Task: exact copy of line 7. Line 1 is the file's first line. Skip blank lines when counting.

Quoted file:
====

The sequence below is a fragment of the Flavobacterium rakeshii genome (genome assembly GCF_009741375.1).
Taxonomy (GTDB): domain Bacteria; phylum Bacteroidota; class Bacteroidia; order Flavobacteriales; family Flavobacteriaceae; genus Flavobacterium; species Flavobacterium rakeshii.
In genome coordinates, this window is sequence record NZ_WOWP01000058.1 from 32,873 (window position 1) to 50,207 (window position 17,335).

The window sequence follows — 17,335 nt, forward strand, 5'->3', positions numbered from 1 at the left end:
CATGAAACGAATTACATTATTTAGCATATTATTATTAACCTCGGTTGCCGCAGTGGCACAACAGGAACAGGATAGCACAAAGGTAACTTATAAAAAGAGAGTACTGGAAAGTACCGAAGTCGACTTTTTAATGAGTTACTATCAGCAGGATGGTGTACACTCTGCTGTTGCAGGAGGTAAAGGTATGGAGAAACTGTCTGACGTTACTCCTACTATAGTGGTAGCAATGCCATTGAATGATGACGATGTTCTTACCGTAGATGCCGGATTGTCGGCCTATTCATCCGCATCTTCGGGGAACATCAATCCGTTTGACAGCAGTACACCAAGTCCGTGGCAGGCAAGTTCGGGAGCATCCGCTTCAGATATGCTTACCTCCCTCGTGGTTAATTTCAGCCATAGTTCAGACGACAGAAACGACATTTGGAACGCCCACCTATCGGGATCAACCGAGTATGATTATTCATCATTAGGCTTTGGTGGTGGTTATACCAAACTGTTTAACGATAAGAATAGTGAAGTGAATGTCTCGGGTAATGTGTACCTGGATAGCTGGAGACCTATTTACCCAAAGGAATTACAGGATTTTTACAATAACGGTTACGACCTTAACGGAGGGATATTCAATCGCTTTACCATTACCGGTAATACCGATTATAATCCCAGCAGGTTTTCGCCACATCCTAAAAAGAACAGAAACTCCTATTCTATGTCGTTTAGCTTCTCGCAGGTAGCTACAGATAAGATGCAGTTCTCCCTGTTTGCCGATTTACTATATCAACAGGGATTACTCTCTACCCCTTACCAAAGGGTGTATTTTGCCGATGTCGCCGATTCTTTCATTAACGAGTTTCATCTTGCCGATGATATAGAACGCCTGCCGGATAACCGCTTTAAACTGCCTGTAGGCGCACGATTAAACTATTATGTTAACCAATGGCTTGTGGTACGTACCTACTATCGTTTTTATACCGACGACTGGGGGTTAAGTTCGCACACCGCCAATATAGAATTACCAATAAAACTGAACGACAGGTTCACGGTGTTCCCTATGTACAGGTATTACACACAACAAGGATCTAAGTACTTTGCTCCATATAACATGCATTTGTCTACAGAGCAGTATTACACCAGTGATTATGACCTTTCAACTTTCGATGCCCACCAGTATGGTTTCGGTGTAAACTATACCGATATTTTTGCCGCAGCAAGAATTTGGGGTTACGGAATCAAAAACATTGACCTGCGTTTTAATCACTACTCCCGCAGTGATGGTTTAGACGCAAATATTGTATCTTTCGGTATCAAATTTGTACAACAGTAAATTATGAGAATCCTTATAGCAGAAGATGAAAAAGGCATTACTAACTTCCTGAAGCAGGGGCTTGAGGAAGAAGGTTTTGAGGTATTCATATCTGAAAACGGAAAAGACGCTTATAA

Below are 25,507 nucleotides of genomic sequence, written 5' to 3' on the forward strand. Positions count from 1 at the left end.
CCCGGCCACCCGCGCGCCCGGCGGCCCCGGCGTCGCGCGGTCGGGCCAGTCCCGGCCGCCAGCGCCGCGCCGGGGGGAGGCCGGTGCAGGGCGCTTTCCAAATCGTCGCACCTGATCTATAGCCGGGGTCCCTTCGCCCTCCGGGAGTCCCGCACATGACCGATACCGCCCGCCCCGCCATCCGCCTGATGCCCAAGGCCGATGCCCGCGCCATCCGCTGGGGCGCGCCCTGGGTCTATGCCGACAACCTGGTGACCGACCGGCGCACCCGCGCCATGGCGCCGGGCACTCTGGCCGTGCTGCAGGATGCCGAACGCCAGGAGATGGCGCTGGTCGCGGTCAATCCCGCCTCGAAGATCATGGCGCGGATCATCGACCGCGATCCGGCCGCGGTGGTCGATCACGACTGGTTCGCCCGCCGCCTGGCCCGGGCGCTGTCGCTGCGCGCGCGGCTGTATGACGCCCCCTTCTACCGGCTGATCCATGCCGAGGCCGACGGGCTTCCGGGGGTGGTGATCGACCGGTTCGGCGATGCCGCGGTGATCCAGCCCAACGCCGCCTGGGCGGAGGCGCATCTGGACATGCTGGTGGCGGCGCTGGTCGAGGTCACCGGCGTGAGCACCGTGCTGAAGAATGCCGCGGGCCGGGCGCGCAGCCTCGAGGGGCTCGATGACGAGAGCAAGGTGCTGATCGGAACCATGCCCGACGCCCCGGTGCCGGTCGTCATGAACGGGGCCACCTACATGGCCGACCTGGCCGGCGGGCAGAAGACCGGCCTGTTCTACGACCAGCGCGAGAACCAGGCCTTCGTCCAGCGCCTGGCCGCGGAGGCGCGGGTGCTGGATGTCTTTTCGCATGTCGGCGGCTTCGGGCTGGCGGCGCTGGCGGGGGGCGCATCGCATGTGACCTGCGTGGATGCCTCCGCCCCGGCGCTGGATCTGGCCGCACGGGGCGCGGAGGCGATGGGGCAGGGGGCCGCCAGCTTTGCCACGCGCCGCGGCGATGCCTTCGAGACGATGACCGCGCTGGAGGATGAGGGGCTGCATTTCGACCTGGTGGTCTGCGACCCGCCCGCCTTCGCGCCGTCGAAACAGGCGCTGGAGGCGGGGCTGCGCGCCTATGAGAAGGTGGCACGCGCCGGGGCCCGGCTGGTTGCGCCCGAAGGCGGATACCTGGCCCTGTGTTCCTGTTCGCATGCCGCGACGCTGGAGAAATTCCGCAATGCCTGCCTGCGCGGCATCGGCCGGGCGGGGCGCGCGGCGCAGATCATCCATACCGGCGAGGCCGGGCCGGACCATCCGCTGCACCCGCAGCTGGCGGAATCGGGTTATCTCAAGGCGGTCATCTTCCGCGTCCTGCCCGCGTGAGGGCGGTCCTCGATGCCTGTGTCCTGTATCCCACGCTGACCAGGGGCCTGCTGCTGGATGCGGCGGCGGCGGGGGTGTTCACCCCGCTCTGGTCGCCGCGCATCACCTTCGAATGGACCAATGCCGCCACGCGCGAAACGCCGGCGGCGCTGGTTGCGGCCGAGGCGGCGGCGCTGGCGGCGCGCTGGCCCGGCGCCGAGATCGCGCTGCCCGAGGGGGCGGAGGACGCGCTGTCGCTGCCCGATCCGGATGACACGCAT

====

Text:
CCCGGCCACCCGCGCGCCCGGCGGCCCCGGCGTCGCGCGGTCGGGCCAGTCCCGGCCGCCAGCGCCGCGCCGGGGGGAGGCCGGTGCAGGGCGCTTTCCAAATCGTCGCACCTGATCTATAGCCGGGGTCCCTTCGCCCTCCGGGAGTCCCGCACATGACCGATACCGCCCGCCCCGCCATCCGCCTGATGCCCAAGGCCGATGCCCGCGCCATCCGCTGGGGCGCGCCCTGGGTCTATGCCGACAACCTGGTGACCGACCGGCGCACCCGCGCCATGGCGCCGGGCACTCTGGCCGTGCTGCAGGATGCCGAACGCCAGGAGATGGCGCTGGTCGCGGTCAATCCCGCCTCGAAGATCATGGCGCGGATCATCGACCGCGATCCGGCCGCGGTGGTCGATCACGACTGGTTCGCCCGCCGCCTGGCCCGGGCGCTGTCGCTGCGCGCGCGGCTGTATGACGCCCCCTTCTACCGGCTGATCCATGCCGAGGCCGACGGGCTTCCGGGGGTGGTGATCGACCGGTTCGGCGATGCCGCGGTGATCCAGCCCAACGCCGCCTGGGCGGAGGCGCATCTGGACATGCTGGTGGCGGCGCTGGTCGAGGTCACCGGCGTGAGCACCGTGCTGAAGAATGCCGCGGGCCGGGCGCGCAGCCTCGAGGGGCTCGATGACGAGAGCAAGGTGCTGATCGGAACCATGCCCGACGCCCCGGTGCCGGTCGTCATGAACGGGGCCACCTACATGGCCGACCTGGCCGGCGGGCAGAAGACCGGCCTGTTCTACGACCAGCGCGAGAACCAGGCCTTCGTCCAGCGCCTGGCCGCGGAGGCGCGGGTGCTGGATGTCTTTTCGCATGTCGGCGGCTTCGGGCTGGCGGCGCTGGCGGGGGGCGCATCGCATGTGACCTGCGTGGATGCCTCCGCCCCGGCGCTGGATCTGGCCGCACGGGGCGCGGAGGCGATGGGGCAGGGGGCCGCCAGCTTTGCCACGCGCCGCGGCGATGCCTTCGAGACGATGACCGCGCTGGAGGATGAGGGGCTGCATTTCGACCTGGTGGTCTGCGACCCGCCCGCCTTCGCGCCGTCGAAACAGGCGCTGGAGGCGGGGCTGCGCGCCTATGAGAAGGTGGCACGCGCCGGGGCCCGGCTGGTTGCGCCCGAAGGCGGATACCTGGCCCTGTGTTCCTGTTCGCATGCCGCGACGCTGGAGAAATTCCGCAATGCCTGCCTGCGCGGCATCGGCCGGGCGGGGCGCGCGGCGCAGATCATCCATACCGGCGAGGCCGGGCCGGACCATCCGCTGCACCCGCAGCTGGCGGAATCGGGTTATCTCAAGGCGGTCATCTTCCGCGTCCTGCCCGCGTGAGGGCGGTCCTCGATGCCTGTGTCCTGTATCCCACGCTGACCAGGGGCCTGCTGCTGGATGCGGCGGCGGCGGGGGTGTTCACCCCGCTCTGGTCGCCGCGCATCACCTTCGAATGGACCAATGCCGCCACGCGCGAAACGCCGGCGGCGCTGGTTGCGGCCGAGGCGGCGGCGCTGGCGGCGCGCTGGCCCGGCGCCGAGATCGCGCTGCCCGAGGGGGCGGAGGACGCGCTGTCGCTGCCCGATCCGGATGACACGCAT